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F.A.R.M. Café Food Recovery Program Expected to Launch in the High Country Later This Spring

By Nathan Ham

After a good show of support at last week’s F.A.R.M. Café Food Recovery Forum, the food recovery program is headed on the right track with a launch date coming this spring.

“We had a diverse group of about 20 individuals representing a variety of organizations and farms in the community,” said Elena Dalton, who is the food recovery coordinator for the new program. “All attendees were interested in working with the F.A.R.M. Café when we officially launch later this spring. I am continuing to seek out food donors and receiving agencies to build our network.”

The program will be designed to help local farmers and growers find a place for food that can be used to produce meals or food that can be stored and used in the future instead of turning into food waste.

One of the ways that the food recovery program is going to make this happen is through the use of a simple smart phone app. The Food Rescue US app will seamlessly connect food donors, volunteer food rescuers and receiving agencies. When a farmer, local gardener or other food provider has food to donate, receiving agencies can coordinate a way to have that food picked up through the use of volunteers that can go pick up the food and deliver it to where it needs to be.

“Over the next several weeks, I will be working with the Food Rescue US site director, Melissa Spiesman, to get the software setup for our community,” Dalton said.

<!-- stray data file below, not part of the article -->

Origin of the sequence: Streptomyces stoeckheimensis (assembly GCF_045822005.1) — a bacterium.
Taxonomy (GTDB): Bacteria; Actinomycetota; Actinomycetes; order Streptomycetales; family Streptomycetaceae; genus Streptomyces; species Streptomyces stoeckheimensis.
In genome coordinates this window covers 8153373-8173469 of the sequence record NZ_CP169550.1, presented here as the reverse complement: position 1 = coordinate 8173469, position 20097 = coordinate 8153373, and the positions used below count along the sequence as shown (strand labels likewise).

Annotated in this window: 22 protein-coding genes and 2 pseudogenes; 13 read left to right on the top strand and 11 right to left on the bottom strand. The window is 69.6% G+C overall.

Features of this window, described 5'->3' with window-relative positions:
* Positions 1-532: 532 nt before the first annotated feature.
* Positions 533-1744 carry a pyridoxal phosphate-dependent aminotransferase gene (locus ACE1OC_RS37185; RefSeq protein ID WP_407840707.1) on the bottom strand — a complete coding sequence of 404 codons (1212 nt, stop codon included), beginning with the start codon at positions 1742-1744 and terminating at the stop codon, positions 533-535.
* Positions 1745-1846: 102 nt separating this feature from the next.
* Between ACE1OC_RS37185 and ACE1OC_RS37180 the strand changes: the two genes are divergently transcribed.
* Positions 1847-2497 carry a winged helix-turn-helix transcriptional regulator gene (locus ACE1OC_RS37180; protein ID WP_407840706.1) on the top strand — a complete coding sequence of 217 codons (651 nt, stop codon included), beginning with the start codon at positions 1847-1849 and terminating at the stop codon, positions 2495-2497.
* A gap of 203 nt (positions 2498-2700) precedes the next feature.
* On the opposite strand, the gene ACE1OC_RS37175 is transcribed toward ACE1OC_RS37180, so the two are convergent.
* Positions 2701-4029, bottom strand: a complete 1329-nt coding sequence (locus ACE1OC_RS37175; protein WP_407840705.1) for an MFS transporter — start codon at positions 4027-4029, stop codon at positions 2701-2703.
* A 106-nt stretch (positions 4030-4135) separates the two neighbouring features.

Right now, there are 14 locations in the country that have a Food Rescue US app setup in their community, including three college campuses (Duke, Notre Dame and Ohio State) as well as Washington, D.C., Miami, New Orleans, Cincinnati, Columbus and Columbia, South Carolina. There are three locations set up in Connecticut (Fairfield County, Northwest Connecticut and New Haven), one in Albuquerque, New Mexico and one in Salt Lake City, Utah.

The goal of the Food Rescue US is to end American food insecurity by being able to transfer food that would have been otherwise thrown away and give it to places, such as the F.A.R.M. Café, that have the resources to be able to find a good use for the food.

The F.A.R.M. Café is a 501 (c) 3 non-profit and almost all of the operating costs are funded by donations of those that come in for lunch. The rest of the costs are covered by fundraising campaigns and events as well as local sponsorships from businesses, private contributions and grants.

Fundraisers are always key to any non-profit trying to keep enough money to help their cause. Coming up on Thursday, March 29 is the F.A.R.M. Café’ Fifth Annual Real Good Party at Boone Saloon from 6 p.m. until 10 p.m. Tickets are $25 per person and $15 for students. There will be a cash bar, food, raffles, games and dance music by Soul Benefactor. Tickets can be purchased at the F.A.R.M. Café.